Poisoned dogs fed on rotting goat carcasses – Agriculture

Friday July 10, 2020 Written by Published in Local

The Ministry of Agriculture says the chances of dogs or any other animals being poisoned by Paraquat is minimal.

Agriculture secretary Temarama Anguna-Kamana said she was saddened to hear about the deaths of the dogs, but also concerned that the poisoning has been attributed to Paraquat. 

“The dilution rate for Paraquat in water is between 220-314 times and is very unlikely to cause any poisoning in dogs, cats or other animals following application.” 

Te Are Manu vet Dr Ellen McBryde said the clinic was approached by health officials yesterday to collaborate on setting up a Paraquat testing protocol on Rarotonga. She was unable to comment on dilution rates without access to or testing of the product used.

She is calling for a ban on Paraquat, after inspecting six dogs in the past week that she said had been poisoned by the herbicide, which is banned in more than 60 countries.

Anguna-Kamana said over the years, farmers on Rarotonga had suffered loss of equipment and animals to dog attacks.

Dogs could incur huge costs and irreplaceable damage to drip irrigation tubes laid alongside crop rows including transplanted vegetable crops.

“Packs of roaming dogs have also attacked goats and pigs in many areas on the island and some farmers no longer keep livestock due to the ongoing attacks by dogs,” she said. 

McBryde said they were acutely aware of the issues associated with roaming dogs and understood they could be a nuisance and at worst, cause serious harm to other animals, damage crops and property.

Te Are Manu did not condone inflicting intentional harm of any form, including poisoning on any animal, regardless of circumstances.

“We cannot be certain whether these recent poisoning cases are intentional or incidental,” McBryde said.

“The pattern we have observed over time is that cases of suspected Paraquat poisoning occur following heavy/persistent rain, as we experienced last weekend.”

Yesterday the Ministry carried out an investigation that included interviewing the owners of the dogs.

All owners live in close proximity to each other and their dogs experienced a severe case of poisoning leading to their demise, Anguna-Kamana said.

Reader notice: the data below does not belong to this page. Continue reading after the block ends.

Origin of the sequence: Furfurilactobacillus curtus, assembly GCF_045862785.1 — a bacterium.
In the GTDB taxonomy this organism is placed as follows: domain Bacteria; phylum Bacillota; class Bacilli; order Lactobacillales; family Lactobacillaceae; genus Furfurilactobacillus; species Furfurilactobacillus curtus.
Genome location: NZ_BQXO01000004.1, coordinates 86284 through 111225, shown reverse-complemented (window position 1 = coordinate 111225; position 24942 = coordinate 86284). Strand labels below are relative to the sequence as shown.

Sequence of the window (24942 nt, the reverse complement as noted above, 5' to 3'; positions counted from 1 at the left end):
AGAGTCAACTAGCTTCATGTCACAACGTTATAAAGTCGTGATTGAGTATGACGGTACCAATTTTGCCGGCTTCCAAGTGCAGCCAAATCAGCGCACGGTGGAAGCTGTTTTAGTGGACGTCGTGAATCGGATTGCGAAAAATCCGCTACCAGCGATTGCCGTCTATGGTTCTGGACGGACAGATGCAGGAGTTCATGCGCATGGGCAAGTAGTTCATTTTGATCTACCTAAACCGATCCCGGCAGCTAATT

“Each owner mentioned there were dog attacks on goats in the past two-three weeks and the owner of the goats did not bury the carcass for over a week, enabling their dogs to feed on them,” she said.

“Remains of a goat carcass was evident in one dog owner’s yard. A total of three goats were attacked and killed by dogs within a 100-metre radius of the four houses affected.” 

All owners admitted that their dogs roam freely out of the confines of their home and into other people’s yards and plantations.

Three owners said their dogs had been spotted playing inside plantations destroying crops and taking food scraps from a small pig farm within the area. One dog owner claimed their dog had fish poisoning. 

Within a 200m radius of where the goats were attacked, there was no evidence of Paraquat spraying for agriculture activities. 

Anguna-Kamana said the Ministry was well aware of the dangers certain types and formulations of agricultural pesticides posed to the environment and non-target species and it continued to provide awareness trainings on the appropriate use of pesticides by farmers on both Rarotonga and the Pa Enua.

“The Ministry has continued to be pro-active in the promotion of mineral oils, Neem oils and Dipel Bacillus thuringiensis var kurstaki as an alternative control measure for the control of insect pests including; aphids, whiteflies, leafminers, mites, mealy bugs, caterpillars and scales on food and ornamental crops,” she said.

They were happy to report that, over the past five-six years, many commercial farmers have switched to using these organic pesticides as opposed to the more toxic formulations. 

“We will soon be testing a few organically certified products for effectiveness in disease and weed control in crops and will continue to engage collaboratively with our national, regional and international partners for safer and cost-effective options for pest control in agriculture,” she said. 

“We would also appreciate that further investigations be conducted to confirm the cause of poisoning rather than leaping to the conclusion of Paraquat poisoning.”

McBryde said Te Are Manu fully supported the Ministry in their campaign for awareness and the promotion of alternative control methods and organic farming practices.

“We are pleased to say the Ministry of Health has visited us twice today to discuss these recent poisoning cases and we are in the process of developing a testing protocol so that we are able to identify Paraquat poisoning cases definitively, beyond the clinical presentation, in the future.”

McBryde had to humanely euthanase some of the six poisoned dogs. “Paraquat poisoning had effectively been confirmed by the progression of the illness and the fact that one of the dogs had passed away,” she said.

Minister for Agriculture Rose Brown rejected that. “The continued misreporting of such incidents without evidence from any proper test undertaken or proper investigation undertaken is not encourage otherwise people will be quick to make unfounded allegations.

“It is always best to get the facts first before publishing such statements to avoid a misinformed public.”

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